Part of the Veterans History Project, a museum in Florida interviews World War II veterans, and much of the material shows up on YouTube.
These interviews offer great resources for student projects, and are simply a grand way to capture history.
See this story about “Flying the Hump,” transporting war materiel over the Himalayas into China; it’s an interview with E. W. “Bill” Cutler, one of the fliers who survived:
This interview caught my attention for a personal reason. My uncle, Bruce Davis, died flying the route. His aircraft and remains were recovered more than 30 years later — someone stumbled on the wreckage accidentally. When an aircraft went down for any reason (usually weather), the crews passed into a limbo that comprised a special hell for their families. It was almost impossible that anyone would survive, as Cutler details. But, with no wreckage and no remains, there were always questions.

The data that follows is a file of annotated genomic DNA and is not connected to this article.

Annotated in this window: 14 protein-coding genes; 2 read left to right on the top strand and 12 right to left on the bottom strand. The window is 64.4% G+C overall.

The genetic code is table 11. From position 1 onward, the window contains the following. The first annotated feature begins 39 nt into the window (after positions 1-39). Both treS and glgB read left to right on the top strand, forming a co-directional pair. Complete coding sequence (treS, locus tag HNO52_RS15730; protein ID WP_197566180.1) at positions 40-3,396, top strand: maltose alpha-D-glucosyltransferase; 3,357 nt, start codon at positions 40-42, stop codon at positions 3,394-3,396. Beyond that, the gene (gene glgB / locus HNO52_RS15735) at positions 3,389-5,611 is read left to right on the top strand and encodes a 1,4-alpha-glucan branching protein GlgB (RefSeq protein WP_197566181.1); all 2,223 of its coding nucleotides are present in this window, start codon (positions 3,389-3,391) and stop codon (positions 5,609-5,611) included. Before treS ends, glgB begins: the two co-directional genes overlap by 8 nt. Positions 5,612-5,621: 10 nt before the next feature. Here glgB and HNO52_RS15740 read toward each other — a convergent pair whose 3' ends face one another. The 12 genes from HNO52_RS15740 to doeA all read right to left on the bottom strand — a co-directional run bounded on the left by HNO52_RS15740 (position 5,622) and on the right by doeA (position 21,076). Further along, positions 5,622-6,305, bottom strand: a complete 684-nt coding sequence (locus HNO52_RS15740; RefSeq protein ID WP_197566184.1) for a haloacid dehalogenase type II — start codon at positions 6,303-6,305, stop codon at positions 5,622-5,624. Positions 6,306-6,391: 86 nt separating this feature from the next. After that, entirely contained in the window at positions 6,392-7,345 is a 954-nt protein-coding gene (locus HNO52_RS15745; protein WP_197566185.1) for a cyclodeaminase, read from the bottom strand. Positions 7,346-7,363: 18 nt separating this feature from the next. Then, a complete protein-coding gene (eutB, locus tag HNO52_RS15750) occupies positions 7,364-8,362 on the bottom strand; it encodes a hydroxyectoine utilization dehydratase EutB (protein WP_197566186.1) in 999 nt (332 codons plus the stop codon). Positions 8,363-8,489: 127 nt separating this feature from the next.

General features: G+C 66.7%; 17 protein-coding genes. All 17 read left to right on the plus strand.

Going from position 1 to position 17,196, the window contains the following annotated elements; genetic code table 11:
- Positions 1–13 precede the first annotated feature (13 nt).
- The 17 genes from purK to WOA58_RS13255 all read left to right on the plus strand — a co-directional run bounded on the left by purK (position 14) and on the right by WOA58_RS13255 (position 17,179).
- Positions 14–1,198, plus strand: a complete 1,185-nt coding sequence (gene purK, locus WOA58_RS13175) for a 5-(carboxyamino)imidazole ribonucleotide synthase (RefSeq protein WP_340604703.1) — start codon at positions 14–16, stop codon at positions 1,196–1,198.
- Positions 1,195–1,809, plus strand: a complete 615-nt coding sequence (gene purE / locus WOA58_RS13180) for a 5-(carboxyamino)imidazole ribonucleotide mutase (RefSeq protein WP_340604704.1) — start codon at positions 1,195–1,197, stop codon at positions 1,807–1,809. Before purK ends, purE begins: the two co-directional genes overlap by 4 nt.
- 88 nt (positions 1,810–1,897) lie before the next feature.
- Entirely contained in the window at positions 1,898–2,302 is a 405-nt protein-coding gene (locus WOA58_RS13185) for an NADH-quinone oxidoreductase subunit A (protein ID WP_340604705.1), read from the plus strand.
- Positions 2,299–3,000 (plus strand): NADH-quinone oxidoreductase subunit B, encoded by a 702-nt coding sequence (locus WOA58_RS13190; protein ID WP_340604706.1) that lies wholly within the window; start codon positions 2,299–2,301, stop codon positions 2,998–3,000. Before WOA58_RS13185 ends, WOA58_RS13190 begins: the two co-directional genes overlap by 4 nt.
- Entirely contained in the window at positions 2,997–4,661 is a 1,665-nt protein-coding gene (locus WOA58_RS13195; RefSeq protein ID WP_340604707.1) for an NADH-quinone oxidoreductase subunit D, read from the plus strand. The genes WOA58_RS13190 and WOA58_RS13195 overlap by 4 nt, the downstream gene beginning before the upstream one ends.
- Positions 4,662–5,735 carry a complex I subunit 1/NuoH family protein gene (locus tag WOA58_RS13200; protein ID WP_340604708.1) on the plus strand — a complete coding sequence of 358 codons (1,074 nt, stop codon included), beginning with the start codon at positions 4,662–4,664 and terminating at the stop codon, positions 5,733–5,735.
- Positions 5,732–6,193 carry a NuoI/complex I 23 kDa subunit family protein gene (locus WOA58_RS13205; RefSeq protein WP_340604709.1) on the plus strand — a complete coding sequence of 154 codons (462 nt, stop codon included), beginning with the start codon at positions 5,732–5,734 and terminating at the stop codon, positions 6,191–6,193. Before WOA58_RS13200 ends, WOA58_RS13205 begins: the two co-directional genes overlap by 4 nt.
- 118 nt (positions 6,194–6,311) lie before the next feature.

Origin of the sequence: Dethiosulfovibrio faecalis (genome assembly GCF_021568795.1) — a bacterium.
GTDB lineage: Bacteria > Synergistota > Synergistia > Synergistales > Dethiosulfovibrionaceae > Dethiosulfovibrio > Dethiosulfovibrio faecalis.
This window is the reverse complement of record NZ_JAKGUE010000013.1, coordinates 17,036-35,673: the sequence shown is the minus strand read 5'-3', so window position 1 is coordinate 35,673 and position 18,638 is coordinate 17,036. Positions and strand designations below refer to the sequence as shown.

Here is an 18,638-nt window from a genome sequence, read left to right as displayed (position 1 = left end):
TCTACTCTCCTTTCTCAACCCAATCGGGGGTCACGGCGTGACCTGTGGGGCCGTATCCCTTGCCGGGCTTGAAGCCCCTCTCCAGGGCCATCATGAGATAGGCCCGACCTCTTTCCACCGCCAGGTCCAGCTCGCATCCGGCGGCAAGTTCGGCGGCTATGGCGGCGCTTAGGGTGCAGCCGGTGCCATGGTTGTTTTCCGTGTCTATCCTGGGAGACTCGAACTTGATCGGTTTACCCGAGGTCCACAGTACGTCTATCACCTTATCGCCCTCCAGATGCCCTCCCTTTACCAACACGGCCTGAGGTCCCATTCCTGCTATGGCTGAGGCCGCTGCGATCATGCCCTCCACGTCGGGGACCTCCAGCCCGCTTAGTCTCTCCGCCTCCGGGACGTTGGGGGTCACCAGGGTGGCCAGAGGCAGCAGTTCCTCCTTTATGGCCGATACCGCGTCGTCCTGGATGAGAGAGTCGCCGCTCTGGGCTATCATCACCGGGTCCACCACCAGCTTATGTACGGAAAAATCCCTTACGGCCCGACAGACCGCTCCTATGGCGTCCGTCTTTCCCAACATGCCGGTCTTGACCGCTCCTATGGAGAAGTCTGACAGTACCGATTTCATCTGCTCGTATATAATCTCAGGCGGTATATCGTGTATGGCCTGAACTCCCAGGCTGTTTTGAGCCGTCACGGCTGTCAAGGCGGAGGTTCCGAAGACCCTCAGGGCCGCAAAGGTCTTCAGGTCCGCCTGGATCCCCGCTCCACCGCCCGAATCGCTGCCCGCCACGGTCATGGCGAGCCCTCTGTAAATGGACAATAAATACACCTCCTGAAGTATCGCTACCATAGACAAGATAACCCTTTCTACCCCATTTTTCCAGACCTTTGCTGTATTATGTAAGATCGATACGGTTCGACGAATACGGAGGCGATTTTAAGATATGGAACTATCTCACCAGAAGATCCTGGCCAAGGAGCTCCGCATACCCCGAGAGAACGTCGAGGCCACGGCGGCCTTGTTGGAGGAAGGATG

Update: Brother Dwight informed me his father-in-law served at the last base before the airplanes went over the mountains. We have more family Himalayan connections than I knew.
This interview has a mere 152 views as of this posting — pass it around, let’s bump the viewing total up, and get the story out. At YouTube, the Central Florida WWII Museum has its own channel, listing several similar interviews.
I could see each student assigned to one interview, to tell the story of the interview to the class, to research the background of the theatre of war discussed, the battle, the incident, the armaments, the nations and people involved — to make a history narrative out of the interview, in other words. What other uses do you see?
Here’s the rest of the story: The museum has not yet been built. This project, the video interviews, is a place-holder, a way to communicate while raising the money to build an edifice to honor the veterans more appropriately. It’s a virtual museum — one your students may browse from the classroom. How cool is that?